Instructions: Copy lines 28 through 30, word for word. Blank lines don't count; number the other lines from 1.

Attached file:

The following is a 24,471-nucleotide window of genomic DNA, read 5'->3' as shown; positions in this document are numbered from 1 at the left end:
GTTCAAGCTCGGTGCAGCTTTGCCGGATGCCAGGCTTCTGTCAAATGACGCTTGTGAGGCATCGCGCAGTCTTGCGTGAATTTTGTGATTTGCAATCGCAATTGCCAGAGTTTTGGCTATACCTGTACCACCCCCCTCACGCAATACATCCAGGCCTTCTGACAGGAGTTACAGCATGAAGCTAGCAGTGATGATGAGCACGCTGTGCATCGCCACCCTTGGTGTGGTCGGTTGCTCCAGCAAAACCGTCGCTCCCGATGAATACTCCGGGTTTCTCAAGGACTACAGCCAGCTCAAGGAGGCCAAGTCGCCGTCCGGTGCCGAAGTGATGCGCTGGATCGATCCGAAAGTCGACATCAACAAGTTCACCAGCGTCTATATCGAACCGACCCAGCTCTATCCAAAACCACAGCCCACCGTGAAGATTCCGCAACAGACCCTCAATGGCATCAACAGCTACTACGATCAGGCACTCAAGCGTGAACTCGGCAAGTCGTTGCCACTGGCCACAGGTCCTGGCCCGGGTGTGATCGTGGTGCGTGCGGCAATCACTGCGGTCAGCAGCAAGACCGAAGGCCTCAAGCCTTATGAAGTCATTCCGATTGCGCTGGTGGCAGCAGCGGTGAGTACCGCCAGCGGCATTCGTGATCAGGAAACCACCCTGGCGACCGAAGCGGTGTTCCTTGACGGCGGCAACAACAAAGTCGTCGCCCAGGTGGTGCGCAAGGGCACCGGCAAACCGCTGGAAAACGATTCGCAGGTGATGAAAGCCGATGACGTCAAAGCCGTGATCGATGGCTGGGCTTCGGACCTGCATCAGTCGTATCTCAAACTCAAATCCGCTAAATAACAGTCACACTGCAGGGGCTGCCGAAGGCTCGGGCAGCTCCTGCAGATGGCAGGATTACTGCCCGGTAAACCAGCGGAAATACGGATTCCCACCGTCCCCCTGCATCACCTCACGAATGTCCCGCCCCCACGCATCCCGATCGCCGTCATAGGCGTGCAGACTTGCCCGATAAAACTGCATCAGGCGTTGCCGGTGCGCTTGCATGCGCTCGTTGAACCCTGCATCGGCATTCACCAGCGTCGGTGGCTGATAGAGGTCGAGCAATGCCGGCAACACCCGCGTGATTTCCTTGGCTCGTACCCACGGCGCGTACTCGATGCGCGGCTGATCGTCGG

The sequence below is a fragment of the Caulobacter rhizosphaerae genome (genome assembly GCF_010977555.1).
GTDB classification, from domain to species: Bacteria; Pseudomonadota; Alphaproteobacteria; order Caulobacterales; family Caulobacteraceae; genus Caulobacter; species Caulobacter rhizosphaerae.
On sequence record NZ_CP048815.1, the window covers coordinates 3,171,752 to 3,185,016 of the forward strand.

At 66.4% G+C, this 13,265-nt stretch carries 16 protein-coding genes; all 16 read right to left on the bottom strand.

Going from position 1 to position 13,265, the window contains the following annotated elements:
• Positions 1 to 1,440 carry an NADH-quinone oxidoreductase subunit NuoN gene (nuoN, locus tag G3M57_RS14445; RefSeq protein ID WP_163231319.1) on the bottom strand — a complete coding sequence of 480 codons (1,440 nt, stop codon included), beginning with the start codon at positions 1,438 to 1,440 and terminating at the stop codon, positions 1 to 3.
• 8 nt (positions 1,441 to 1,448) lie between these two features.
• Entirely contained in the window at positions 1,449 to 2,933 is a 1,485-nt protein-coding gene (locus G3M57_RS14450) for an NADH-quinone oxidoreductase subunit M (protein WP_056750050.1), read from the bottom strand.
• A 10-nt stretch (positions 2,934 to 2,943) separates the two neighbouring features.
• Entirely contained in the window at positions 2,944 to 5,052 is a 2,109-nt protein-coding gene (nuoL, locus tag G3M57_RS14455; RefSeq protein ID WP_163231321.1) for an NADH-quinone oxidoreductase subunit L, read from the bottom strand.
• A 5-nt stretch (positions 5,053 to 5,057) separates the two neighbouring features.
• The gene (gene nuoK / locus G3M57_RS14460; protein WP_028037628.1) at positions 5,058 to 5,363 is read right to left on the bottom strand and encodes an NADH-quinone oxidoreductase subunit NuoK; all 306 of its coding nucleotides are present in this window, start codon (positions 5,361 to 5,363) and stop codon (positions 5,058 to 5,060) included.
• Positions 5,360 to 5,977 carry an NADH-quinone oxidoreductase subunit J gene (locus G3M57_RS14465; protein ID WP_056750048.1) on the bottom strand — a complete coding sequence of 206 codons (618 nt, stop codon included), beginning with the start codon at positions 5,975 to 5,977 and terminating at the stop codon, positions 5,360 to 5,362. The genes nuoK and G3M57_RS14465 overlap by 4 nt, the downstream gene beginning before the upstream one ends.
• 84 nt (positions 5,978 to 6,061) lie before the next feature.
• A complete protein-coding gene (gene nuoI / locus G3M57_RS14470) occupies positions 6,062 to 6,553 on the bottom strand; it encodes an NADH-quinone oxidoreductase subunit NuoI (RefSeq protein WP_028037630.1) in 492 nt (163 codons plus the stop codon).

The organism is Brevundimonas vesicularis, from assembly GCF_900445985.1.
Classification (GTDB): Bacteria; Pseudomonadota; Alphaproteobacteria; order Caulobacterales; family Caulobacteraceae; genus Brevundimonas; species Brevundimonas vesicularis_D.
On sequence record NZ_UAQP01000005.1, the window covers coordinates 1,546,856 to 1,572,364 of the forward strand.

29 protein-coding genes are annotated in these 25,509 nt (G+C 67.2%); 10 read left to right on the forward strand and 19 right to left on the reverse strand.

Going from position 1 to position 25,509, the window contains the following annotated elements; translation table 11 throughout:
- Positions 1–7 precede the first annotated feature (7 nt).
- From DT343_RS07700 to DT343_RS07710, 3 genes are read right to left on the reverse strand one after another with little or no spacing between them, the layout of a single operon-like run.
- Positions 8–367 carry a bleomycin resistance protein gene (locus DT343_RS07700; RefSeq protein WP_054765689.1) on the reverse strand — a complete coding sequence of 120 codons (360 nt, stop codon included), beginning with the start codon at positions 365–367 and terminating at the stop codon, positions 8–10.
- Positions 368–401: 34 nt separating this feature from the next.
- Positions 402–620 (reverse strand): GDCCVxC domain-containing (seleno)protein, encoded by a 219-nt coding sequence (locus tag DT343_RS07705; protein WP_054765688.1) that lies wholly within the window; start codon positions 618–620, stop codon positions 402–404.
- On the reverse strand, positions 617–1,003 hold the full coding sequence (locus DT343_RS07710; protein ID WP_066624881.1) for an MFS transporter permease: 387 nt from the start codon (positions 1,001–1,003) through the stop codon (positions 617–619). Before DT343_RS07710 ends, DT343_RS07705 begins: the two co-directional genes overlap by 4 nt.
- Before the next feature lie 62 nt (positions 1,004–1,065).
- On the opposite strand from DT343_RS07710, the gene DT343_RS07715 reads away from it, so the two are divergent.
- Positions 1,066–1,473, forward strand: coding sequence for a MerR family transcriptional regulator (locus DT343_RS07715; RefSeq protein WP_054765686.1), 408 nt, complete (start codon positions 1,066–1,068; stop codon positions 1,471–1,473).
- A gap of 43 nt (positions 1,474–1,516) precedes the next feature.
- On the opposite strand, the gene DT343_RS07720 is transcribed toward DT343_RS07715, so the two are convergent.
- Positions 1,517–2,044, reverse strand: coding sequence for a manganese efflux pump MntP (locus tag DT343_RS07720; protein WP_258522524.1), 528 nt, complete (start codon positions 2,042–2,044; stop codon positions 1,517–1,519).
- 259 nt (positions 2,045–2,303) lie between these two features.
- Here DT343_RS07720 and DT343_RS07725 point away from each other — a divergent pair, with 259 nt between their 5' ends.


- On the reverse strand, positions 617–1,003 hold the full coding sequence (locus DT343_RS07710; protein ID WP_066624881.1) for an MFS transporter permease: 387 nt from the start codon (positions 1,001–1,003) through the stop codon (positions 617–619). Before DT343_RS07710 ends, DT343_RS07705 begins: the two co-directional genes overlap by 4 nt.
- Before the next feature lie 62 nt (positions 1,004–1,065).
- On the opposite strand from DT343_RS07710, the gene DT343_RS07715 reads away from it, so the two are divergent.